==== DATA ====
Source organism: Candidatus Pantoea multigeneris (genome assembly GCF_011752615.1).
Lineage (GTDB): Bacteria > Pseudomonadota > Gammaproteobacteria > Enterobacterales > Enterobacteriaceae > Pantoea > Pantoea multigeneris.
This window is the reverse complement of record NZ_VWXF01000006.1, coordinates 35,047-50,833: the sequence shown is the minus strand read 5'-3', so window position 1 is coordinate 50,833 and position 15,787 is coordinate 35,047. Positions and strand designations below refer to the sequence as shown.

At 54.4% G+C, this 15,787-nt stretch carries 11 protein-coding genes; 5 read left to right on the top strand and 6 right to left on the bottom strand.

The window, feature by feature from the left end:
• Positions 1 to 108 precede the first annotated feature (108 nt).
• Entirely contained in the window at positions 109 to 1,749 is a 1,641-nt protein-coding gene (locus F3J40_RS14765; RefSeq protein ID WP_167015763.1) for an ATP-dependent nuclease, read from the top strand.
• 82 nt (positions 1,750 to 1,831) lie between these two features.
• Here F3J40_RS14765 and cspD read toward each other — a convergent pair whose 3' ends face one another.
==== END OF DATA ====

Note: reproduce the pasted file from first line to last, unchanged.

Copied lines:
Source organism: Candidatus Pantoea multigeneris (genome assembly GCF_011752615.1).
Lineage (GTDB): Bacteria > Pseudomonadota > Gammaproteobacteria > Enterobacterales > Enterobacteriaceae > Pantoea > Pantoea multigeneris.
This window is the reverse complement of record NZ_VWXF01000006.1, coordinates 35,047-50,833: the sequence shown is the minus strand read 5'-3', so window position 1 is coordinate 50,833 and position 15,787 is coordinate 35,047. Positions and strand designations below refer to the sequence as shown.

At 54.4% G+C, this 15,787-nt stretch carries 11 protein-coding genes; 5 read left to right on the top strand and 6 right to left on the bottom strand.

The window, feature by feature from the left end:
• Positions 1 to 108 precede the first annotated feature (108 nt).
• Entirely contained in the window at positions 109 to 1,749 is a 1,641-nt protein-coding gene (locus F3J40_RS14765; RefSeq protein ID WP_167015763.1) for an ATP-dependent nuclease, read from the top strand.
• 82 nt (positions 1,750 to 1,831) lie between these two features.
• Here F3J40_RS14765 and cspD read toward each other — a convergent pair whose 3' ends face one another.